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The Most Common Causes of Collisions

Common Causes of Collisions

The experience of being in an auto crash is jarring and can cause irreparable damage to your vehicle, your body, and your overall health and functioning. Depending on the severity of your injuries, you might have the right to collect damages – not only for your car repairs and medical bills but also for your lost wages if you cannot work and non-economic losses, including pain and suffering.

To collect damages for your losses from your motor vehicle collision, you must show that another party was the cause of your damages and that, but for their actions, the crash would not have happened, and you would not have suffered injuries. It is necessary to identify the cause of your collision so you can know who was to blame, and this is the job of a trusted car accident attorney.

Keep the following conditions and causes of vehicle collisions in mind when considering the possible cause of the crash you were in, as such causes regularly lead to the liability of another driver or party. To learn more about what causes collisions and whether you can seek damages for your injuries, reach out to an experienced car accident lawyer today to discuss your rights for free.

Speeding is a Leading Cause of Motor Vehicle Collisions

Speeding is an ongoing issue on the roads of the United States, and speed was responsible for the deaths of about 9,478 people in one recent year. Speeding is a contributing factor in 26 percent of all traffic fatalities in the U.S. and plays a role in approximately one-third of all traffic fatalities.

Speed limits exist as a safeguard for all drivers on the road, as speed is equally dangerous for everyone. Speeding affects the safety of the driver by reducing their ability to react to conditions on the road like weather or traffic, and higher speeds can make crashes more severe and damaging when they do happen. As the saying goes, speed kills, and it is also an underlying cause of many traffic crashes and fatalities.

Distracted Driving Is Responsible for One in Eight Deaths on the Road

Distracted driving is driving while you engage in any activity that takes your attention away from the road, including using a cell phone or smartphone, talking to a passenger, using the in-dash GPS or radio display, or even eating and drinking. One in eight deaths on the roads of the United States involves distracted driving, and this type of activity has become a major public health and safety risk since the rise of mobile devices.

If someone is reading a text while driving at fifty-five miles per hour, sending a text is like driving over the distance of a football field, but with their eyes closed. Driving while distracted might seem to be something that many people do regularly, but that does not relieve them of liability for the damages that result from a crash.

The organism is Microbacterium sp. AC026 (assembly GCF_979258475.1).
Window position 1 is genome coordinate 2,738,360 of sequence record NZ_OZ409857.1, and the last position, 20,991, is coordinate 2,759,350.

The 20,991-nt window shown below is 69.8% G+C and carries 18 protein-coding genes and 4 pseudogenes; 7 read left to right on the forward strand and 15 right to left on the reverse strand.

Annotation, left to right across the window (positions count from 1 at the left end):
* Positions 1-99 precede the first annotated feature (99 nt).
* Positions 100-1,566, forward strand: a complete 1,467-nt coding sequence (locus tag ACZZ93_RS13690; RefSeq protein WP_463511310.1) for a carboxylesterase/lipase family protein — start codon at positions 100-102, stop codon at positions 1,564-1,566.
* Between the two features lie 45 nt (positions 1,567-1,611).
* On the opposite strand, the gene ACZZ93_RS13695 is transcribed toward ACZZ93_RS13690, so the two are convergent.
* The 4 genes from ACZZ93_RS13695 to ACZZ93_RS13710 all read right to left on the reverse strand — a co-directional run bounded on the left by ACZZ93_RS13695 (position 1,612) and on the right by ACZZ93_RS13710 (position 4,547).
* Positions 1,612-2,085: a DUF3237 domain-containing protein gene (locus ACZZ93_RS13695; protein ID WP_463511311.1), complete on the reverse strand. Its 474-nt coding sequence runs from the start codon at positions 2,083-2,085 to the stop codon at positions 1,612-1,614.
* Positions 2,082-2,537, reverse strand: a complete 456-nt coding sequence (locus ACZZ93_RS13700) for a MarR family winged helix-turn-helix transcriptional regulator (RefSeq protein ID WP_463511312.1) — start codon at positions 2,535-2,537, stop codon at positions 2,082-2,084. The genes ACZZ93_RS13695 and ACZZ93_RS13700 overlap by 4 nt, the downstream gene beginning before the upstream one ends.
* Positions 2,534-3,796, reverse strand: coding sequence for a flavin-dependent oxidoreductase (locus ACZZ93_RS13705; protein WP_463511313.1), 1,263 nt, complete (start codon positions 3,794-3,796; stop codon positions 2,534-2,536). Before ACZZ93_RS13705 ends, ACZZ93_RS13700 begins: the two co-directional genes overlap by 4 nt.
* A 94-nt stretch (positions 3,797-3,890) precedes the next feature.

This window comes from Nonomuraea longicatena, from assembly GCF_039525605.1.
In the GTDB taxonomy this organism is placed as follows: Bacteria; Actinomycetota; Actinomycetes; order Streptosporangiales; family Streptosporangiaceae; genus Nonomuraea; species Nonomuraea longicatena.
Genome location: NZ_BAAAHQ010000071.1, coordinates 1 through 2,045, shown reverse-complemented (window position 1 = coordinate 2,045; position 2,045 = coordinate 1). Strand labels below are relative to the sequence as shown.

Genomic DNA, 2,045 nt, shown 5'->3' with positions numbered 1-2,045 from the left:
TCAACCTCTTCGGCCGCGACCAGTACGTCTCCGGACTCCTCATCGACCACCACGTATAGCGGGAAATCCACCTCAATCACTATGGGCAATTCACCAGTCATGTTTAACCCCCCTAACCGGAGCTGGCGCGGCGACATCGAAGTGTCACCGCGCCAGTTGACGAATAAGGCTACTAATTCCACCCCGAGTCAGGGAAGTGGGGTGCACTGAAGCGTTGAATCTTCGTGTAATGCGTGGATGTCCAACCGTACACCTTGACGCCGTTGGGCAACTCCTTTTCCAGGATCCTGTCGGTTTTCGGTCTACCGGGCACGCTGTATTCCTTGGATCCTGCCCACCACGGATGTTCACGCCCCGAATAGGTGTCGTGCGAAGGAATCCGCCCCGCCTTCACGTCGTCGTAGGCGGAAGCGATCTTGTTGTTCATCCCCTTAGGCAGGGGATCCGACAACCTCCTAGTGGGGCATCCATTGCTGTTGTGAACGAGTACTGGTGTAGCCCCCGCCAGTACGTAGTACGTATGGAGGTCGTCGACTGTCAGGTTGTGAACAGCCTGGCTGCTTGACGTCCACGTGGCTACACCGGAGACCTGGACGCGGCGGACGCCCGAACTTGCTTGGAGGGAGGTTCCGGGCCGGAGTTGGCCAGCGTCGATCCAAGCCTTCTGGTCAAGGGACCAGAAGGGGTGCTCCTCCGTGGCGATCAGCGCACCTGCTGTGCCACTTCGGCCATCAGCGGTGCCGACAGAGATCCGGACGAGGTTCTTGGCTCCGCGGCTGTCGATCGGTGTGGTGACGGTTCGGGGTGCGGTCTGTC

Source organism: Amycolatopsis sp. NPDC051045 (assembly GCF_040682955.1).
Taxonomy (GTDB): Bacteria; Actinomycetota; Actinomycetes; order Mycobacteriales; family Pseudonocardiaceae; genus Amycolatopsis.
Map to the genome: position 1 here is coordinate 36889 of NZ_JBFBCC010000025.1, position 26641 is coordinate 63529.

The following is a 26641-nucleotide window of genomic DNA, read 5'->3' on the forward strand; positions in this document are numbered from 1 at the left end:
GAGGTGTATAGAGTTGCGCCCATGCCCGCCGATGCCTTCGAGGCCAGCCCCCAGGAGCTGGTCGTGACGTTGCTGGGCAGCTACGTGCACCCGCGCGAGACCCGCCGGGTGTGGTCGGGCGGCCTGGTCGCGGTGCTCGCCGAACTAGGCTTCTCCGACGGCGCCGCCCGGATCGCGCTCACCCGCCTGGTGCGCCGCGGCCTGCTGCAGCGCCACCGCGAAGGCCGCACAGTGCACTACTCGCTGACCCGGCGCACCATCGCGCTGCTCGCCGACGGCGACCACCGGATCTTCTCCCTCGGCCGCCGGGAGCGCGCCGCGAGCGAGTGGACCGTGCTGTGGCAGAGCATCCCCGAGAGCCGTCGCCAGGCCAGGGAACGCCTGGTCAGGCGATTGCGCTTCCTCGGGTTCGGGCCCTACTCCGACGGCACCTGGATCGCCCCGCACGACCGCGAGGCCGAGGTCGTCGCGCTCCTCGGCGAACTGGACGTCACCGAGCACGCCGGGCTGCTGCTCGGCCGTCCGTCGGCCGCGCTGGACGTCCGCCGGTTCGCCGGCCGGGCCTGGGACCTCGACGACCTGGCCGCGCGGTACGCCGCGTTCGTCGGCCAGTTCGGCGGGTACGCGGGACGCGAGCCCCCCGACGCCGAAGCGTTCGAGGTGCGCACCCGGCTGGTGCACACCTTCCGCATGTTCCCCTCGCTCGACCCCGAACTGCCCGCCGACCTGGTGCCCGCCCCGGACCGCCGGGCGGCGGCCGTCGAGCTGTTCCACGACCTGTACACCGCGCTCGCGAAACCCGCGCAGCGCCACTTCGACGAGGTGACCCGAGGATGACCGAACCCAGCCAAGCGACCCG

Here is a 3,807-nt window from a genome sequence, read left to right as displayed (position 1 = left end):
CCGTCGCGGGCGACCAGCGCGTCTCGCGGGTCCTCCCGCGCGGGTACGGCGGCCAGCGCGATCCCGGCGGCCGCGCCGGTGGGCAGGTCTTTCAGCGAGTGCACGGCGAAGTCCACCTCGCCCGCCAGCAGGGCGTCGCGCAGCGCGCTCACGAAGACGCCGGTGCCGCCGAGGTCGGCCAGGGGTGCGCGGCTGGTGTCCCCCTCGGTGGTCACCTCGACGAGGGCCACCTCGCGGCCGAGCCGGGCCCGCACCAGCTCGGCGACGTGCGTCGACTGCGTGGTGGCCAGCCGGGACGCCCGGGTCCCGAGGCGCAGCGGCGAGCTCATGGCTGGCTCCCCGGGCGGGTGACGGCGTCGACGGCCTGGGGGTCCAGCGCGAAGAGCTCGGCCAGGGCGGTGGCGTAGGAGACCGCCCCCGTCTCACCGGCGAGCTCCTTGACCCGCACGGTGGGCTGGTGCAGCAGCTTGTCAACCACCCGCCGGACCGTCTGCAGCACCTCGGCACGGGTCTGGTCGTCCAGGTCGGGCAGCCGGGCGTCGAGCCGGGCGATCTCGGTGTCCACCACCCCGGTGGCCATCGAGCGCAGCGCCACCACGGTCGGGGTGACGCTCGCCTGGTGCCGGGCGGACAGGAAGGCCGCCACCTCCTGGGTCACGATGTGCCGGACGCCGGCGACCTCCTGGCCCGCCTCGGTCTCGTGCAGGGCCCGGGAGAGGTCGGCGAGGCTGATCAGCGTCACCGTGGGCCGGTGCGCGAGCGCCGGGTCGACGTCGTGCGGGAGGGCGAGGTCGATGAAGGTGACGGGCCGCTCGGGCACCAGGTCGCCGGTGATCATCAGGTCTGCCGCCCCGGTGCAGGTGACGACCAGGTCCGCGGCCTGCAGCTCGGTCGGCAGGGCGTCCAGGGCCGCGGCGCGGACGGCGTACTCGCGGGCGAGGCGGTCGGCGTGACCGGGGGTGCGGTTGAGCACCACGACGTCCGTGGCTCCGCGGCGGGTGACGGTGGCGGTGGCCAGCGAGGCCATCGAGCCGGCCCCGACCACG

When another driver collides with you, your attorney will begin collecting the evidence you need to prove that the other parties were liable. Your attorney knows how to seek evidence to prove distracted driving, which is important given the challenges of proving the mindset of a driver before crashing.

Drunk Driving Causes Hundreds of Thousands of Crashes Each Year

Each day in the United States, 28 people die on the road as a result of drunk driving crashes. In a recent year, 10,142 people lost their lives due to drunk drivers in entirely preventable collisions. Even the amount of alcohol from a single drink can lead to a decline in the functioning and focus needed to drive safely. With each additional drink, coordination and the ability to respond to emergencies reduce, further increasing the likelihood of a serious crash.

Drunk driving is a very serious issue across the U.S., although some areas in particular – like areas with many bars and restaurants or university campuses – might be more likely to have dangerously drunk drivers making the road a more deadly place.

For example, around Southern Illinois University (SIU) or other colleges and universities, drunk driving is sometimes more common than in other areas. University students do more than just study, and you might encounter some inexperienced student drinkers behind the wheel, making conditions more dangerous than even on Route 13 and Interstate 57.

Being mindful of where you helps recognize what risks might emerge on the road, but you can never control the actions of other drunk drivers. If you are in a motor vehicle collision with a drunk driver, always let a car accident attorney protect your rights.

Connect With a Marion Car Accident Attorney Now to Discuss Your Crash

If you were in a motor vehicle collision, having an attorney on your side as soon as possible after seeking out medical attention will support the best possible outcome in your case. Making the most of your damages requires that an attorney collects and presents sufficient evidence of liability to the appropriate insurance companies.

When another driver hits your vehicle and causes injuries, it can be difficult – if not impossible – for you to determine if they used their smartphone while driving, drove under the influence of alcohol or drugs, or were speeding. Your attorney will ask the right questions and collect the right evidence to determine exactly what the other drivers involved did and the level of liability they hold for your injuries.

There is no requirement that you have a car accident lawyer, but having one can provide many benefits and, in most cases, lead to a better outcome of your claim. The right lawyer will have the investigative resources to pinpoint the cause of your collision, whether it is one of the above causes or something completely different. Seek a free case evaluation so your lawyer can review what happened and advise you of who should be liable.